It didn’t take long for the school-focused culture wars to take center stage in Sacramento. On Monday, lawmakers’ first day back from summer break, the battle lines were clearly drawn in competing political events.
On the Capitol lawn, a coalition of parental rights activists condemned proposed legislation that would make it more difficult for school boards to ban books and increase state oversight to ensure diverse curriculum materials. Other measures would grant transgender students the ability to self-emancipate from unaccepting parents and fine people who disrupt school board meetings.
At an Elk Grove elementary school ten minutes away, Gov. Gavin Newsom touted plans to increase culturally competent instruction, nutrition initiatives, health care, counseling and before-and after-school programs. Elk Grove Unified School district leaders expressed support for his plans to bolster community engagement while protecting access to books and history lessons.
The afternoon’s cross-town debate vividly illustrated the ongoing tensions between Democratic state officials and increasingly vocal local school boards who find themselves on opposite sides in what policies they believe are best for California’s children.
The parental rights groups took issue with bills like AB 5, which would require the Department of Education to develop annual, one-hour trainings for teachers and school employees on how to support LGBT students, and AB 1078, which would make it harder for school boards to ban books in schools and ensure curriculum represents cultural and racial diversity. They also advocated for parental notification policies that compel school employees to inform parents if their child changes their pronouns or name at school.
Parental notification policies are the latest flashpoints of the child-focused culture war. Last month, the state launched a civil rights investigation into Chino Valley Unified School District for its passage of the policy.
Sonja Shaw, president of Chino Valley Unified School District and champion of for parental notification, headlined the rally. Shaw told The Bee that the state subpoenaed her emails and text messages as part of the investigation.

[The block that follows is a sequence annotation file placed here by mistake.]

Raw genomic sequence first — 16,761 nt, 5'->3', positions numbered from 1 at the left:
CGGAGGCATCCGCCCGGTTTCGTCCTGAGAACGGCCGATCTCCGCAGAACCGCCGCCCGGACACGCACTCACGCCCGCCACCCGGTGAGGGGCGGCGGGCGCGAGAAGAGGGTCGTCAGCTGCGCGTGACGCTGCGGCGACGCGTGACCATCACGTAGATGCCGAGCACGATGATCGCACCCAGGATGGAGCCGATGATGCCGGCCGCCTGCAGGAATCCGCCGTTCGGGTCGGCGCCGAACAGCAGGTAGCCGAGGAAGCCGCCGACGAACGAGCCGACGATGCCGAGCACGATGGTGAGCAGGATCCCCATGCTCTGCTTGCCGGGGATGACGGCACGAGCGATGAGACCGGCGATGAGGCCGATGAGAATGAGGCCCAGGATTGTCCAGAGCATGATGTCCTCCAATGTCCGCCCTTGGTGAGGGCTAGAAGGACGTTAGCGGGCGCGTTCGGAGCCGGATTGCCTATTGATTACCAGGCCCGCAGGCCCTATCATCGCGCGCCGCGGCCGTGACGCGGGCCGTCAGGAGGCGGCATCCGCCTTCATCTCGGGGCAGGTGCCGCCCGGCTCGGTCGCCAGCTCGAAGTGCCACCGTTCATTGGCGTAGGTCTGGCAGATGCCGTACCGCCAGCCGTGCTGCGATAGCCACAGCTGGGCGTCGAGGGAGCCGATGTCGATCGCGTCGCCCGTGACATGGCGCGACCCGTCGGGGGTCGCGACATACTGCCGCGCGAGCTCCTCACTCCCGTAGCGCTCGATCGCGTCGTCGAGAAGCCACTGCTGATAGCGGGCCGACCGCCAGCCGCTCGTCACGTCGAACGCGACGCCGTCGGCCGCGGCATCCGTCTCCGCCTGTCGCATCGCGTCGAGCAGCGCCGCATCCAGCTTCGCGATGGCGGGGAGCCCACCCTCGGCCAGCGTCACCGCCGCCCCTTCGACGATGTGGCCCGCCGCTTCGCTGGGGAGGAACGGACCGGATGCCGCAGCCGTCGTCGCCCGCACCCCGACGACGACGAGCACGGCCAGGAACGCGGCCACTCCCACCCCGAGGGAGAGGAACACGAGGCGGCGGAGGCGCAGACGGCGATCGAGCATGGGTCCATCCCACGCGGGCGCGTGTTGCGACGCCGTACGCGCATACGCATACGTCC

By her side was Assemblyman Bill Essayli, R-Riverside, who introduced a bill earlier this year that would have made the parental notification policy adopted by Chino Valley a statewide mandate. The bill got no airtime in the Legislature, compelling Essayli to work through the local level.
“I am taking my bill to every school district up and down this state,” he said to the crowd at the Capitol.
A few weeks after Chino Valley passed its policy, Murrieta Valley Unified School District took up the measure.
The state says that the policy endangers transgender youth if they have unsupportive parents. Nearly one in five transgender and nonbinary youth attempted suicide in 2022, according to the Trevor Project’s survey of 34,000 LGBT youth. Having a supportive family halved the rate of suicide attempts, as did having an LGBT-affirming school.
But Essayli pointed to the high rates of depression, anxiety and suicide in transgender and nonbinary kids to argue the opposite. Parents should know if their child is transgender or nonbinary, he said, so that they can watch out for their mental health.
“It’s misleading to make it sound like we’re going out and we’re sniffing out oh, this kid might be transgender, let’s go tell their parents,” he said. “We’re talking about when the school is formally reassigning the gender of the student in school, they tell their parents.”